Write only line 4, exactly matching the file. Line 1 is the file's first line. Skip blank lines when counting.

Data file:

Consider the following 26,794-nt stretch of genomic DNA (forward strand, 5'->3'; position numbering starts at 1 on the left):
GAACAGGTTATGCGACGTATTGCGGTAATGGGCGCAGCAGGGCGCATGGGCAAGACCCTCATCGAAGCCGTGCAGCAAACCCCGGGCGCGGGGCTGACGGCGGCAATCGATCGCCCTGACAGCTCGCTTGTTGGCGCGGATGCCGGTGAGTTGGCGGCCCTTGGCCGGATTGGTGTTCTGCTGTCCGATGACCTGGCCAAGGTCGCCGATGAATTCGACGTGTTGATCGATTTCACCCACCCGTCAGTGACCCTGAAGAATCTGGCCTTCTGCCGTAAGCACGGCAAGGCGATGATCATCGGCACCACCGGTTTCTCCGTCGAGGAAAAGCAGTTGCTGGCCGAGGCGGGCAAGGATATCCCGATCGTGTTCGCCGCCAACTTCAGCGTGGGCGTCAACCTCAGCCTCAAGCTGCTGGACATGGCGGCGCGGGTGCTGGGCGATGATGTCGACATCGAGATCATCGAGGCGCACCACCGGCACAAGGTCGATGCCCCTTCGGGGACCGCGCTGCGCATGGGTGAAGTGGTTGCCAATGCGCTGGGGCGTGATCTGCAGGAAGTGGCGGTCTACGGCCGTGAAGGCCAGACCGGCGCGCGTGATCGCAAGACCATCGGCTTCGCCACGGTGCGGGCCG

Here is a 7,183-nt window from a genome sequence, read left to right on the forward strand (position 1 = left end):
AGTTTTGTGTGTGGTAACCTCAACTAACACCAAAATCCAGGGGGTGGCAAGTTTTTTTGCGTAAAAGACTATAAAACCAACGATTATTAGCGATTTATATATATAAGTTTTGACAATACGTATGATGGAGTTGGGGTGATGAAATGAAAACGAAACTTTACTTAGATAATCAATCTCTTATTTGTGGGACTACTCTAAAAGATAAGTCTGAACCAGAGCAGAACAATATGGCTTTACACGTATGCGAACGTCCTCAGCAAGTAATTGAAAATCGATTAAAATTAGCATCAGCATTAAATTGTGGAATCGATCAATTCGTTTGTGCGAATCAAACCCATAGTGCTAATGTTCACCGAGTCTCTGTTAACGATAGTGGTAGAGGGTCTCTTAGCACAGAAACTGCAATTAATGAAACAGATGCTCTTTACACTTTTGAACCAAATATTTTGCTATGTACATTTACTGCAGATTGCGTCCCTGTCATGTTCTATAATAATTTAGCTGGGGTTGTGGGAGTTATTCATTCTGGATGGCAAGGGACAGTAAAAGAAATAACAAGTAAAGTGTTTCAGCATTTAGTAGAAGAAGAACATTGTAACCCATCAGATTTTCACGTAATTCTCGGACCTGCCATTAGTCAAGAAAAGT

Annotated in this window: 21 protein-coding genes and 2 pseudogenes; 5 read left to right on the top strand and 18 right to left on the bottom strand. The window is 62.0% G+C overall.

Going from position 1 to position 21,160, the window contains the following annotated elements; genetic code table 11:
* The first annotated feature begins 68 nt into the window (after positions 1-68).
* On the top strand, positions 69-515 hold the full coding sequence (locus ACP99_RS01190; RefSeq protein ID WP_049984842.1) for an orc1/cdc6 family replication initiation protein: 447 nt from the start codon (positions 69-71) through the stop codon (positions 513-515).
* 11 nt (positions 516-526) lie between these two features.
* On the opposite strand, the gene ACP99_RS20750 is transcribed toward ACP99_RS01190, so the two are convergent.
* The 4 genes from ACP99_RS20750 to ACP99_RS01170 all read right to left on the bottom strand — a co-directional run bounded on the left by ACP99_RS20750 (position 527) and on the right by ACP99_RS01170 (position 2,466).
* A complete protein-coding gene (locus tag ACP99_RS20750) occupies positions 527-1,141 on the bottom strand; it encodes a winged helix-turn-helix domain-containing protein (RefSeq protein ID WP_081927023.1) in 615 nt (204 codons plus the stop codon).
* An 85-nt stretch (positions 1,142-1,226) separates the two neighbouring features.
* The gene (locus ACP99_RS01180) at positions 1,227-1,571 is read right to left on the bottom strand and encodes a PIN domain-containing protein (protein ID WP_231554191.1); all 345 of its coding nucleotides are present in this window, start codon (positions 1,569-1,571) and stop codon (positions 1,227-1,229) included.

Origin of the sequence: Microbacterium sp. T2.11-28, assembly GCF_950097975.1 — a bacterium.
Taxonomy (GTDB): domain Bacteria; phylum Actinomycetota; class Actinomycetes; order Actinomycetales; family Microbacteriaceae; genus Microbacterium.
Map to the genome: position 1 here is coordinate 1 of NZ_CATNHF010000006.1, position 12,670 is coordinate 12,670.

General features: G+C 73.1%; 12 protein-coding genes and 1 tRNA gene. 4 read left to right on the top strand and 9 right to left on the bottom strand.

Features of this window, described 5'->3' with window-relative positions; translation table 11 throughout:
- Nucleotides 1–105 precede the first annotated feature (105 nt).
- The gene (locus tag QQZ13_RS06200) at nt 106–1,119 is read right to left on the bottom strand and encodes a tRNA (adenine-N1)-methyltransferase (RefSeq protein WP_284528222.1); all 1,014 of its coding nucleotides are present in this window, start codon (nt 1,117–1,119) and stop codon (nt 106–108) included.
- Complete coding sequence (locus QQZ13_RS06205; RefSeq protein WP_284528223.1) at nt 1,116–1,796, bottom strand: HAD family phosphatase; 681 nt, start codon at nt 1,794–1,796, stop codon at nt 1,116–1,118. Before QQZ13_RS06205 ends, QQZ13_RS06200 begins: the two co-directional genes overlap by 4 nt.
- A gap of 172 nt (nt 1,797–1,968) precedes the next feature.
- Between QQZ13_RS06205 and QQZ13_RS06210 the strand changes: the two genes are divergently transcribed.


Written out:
AGTTTTGTGTGTGGTAACCTCAACTAACACCAAAATCCAGGGGGTGGCAAGTTTTTTTGCGTAAAAGACTATAAAACCAACGATTATTAGCGATTTATATATATAAGTTTTGACAATACGTATGATGGAGTTGGGGTGATGAAATGAAAACGAAACTTTACTTAGATAATCAATCTCTTATTTGTGGGACTACTCTAAAAGATAAGTCTGAACCAGAGCAGAACAATATGGCTTTACACGTATGCGAACGTCCTCAGCAAGTAATTGAAAATCGATTAAAATTAGCATCAGCATTAAATTGTGGAATCGATCAATTCGTTTGTGCGAATCAAACCCATAGTGCTAATGTTCACCGAGTCTCTGTTAACGATAGTGGTAGAGGGTCTCTTAGCACAGAAACTGCAATTAATGAAACAGATGCTCTTTACACTTTTGAACCAAATATTTTGCTATGTACATTTACTGCAGATTGCGTCCCTGTCATGTTCTATAATAATTTAGCTGGGGTTGTGGGAGTTATTCATTCTGGATGGCAAGGGACAGTAAAAGAAATAACAAGTAAAGTGTTTCAGCATTTAGTAGAAGAAGAACATTGTAACCCATCAGATTTTCACGTAATTCTCGGACCTGCCATTAGTCAAGAAAAGT